International students make up nearly a quarter of Boston University’s student population. But there are plenty of things no one tells them when they arrive, like how to apply for a driver’s license (and navigate the motor vehicle registry) or how the city’s rental cycles work.
However, it’s not just the logistical aspects that are confusing: there are also cultural differences to manage, such as learning to write cover letters, attending office hours and shopping in American supermarkets.
The uncertainty of how to do all of this is what prompted three international graduate students at BU to write and publish the BU International Graduate Student Guide, an introduction to life at BU and beyond, for other international Masters and PhD students.
“Our experiences are different from those of undergraduates, and even professors, who go through different processes,” says Gizem Kaftan (GRS’24), who grew up in Turkey and is earning his doctorate in political science. “I thought it would be a good idea to create something more targeted for graduate students.”
Yuandi Tang (COM’23), a Chinese research master’s student in marketing communication, is behind the guide. Frequent questions from other international classmates and friends about navigating American college life made him realize the need for a comprehensive document on how everything works.
“BU departments and centers have brilliant resources for international students, but I think there is a gap between students and services and resources for them,” says Tang. “People don’t always know they exist, it’s like having a key, but not knowing where the door is.”
The third member of the triumvirate, Abel Aruan (STH’23), is an Indonesian student who is earning a master’s degree in theological studies.
The 41-page guide was released in August. The Google doc covers a range of practical questions, from what you need to know about electrical outlets to applying for a BU ID and tips for finding a job after graduation with employer sponsorship. It also includes information on where to shop in Boston, resources for booking travel and general safety tips, as well as warnings about scams targeting international students, among other topics.
Then there is the academic content. The co-authors list BU academic resources, explain classroom vocabulary, like “schedule” and “due date,” provide tips on course auditing and selection, and more. In the section for doctoral students, written by Kaftan, the guide covers topics such as applying for grants, attending national and international conferences, and finding childcare for students with children.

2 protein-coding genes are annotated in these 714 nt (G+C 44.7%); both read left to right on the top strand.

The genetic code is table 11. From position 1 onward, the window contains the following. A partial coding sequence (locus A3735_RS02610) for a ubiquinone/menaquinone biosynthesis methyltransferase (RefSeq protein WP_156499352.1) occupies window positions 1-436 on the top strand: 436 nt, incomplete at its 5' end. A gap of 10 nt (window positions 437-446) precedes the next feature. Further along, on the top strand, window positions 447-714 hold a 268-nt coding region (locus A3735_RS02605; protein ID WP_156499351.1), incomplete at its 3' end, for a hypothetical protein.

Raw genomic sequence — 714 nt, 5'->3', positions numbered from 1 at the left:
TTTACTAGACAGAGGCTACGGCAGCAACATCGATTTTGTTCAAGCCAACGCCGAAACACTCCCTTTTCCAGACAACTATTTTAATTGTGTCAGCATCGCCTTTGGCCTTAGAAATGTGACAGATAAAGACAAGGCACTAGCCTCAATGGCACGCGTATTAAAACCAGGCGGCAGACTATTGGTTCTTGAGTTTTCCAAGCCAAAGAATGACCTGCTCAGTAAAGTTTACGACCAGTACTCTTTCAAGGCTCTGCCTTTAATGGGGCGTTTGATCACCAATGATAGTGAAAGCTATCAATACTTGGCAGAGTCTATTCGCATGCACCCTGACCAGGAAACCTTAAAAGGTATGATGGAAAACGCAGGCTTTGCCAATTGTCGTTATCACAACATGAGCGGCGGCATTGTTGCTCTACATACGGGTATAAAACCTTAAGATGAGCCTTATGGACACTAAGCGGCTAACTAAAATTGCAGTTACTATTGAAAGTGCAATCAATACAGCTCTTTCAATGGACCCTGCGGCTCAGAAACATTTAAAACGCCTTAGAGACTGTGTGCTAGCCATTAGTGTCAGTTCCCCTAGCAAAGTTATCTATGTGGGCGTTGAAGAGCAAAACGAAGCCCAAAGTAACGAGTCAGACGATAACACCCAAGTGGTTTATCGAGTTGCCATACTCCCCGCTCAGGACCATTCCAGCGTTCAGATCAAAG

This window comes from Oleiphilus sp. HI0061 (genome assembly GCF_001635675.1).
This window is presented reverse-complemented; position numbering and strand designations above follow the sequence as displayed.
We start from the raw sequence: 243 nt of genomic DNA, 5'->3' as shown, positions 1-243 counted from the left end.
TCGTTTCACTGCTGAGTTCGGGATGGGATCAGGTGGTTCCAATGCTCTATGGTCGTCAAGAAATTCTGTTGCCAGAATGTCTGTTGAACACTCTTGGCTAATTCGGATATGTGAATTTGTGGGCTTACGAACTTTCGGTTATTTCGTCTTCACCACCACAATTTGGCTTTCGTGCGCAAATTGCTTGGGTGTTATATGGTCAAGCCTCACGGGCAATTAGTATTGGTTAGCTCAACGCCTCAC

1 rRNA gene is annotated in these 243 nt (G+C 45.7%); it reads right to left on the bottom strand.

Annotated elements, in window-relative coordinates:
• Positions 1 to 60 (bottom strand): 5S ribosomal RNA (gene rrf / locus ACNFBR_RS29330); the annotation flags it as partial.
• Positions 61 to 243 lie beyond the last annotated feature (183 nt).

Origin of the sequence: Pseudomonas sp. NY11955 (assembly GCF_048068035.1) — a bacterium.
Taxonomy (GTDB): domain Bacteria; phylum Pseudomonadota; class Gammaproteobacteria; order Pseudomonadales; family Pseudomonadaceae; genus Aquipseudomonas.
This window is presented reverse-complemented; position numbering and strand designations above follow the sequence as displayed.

The co-authors wrote the content as chronologically as possible, wishing to create an informal checklist for incoming students. It was also essential to disseminate the information in a simple format: “Having a simple layout and language was very important for this,” explains Kaftan. “I have been learning English for 25 years, and I still find that the language for visa applications, rental contracts, etc. is convoluted. For the guide, we tried to condense all the information learned into simple sentences with very explanatory titles.
This makes the guide research-friendly, says Aruan. “It’s not a guide you need to sit down and read for three hours,” he says. Bookmark it, “and if there’s any information you need or want, you can come back to this document and type in your keywords.”
Several BU Centers and Colleges provided support and feedback for the guide. Staff members from the Education Resource Center (ERC) assisted with proofreading and fact-checking, the International Office for Students and Scholars and the College of Communication, among others, promoted the guide online, and a program director at the Sargent College of Health & Rehabilitation Sciences Psychiatric Rehabilitation Center initially helped connect Yuandi and Arun. The Global Programs, Office of the Dean of Students, Center for Career Development, Professional Development and Postgraduate Affairs, and ERC are also prepared to link to the guide on their websites.
Feedback from other students has been overwhelmingly positive, say the authors. “That’s exactly what I needed!” reads a comment on an Instagram post from COM promoting the guide.
This is precisely why they wrote the document, all three say.
“I’ve been through the struggles of being an international graduate student who doesn’t have a massive support system like some undergraduates have,” says Arun. “I felt that maybe [helping with this project] would bring relief to those who may be disoriented during these months at the start of the semester.
They also hope it will help foster a greater sense of community among BU’s international students.
“International students are often divided according to their nationality,” Yuandi explains, partly due to factors such as “language barriers and dietary preferences. Our guide can really help show [our peers] that we belong to the same international student community and that we have the same kinds of questions and the same resources at our disposal.
“And, there is a group of people beyond [their] nationalities to help them.
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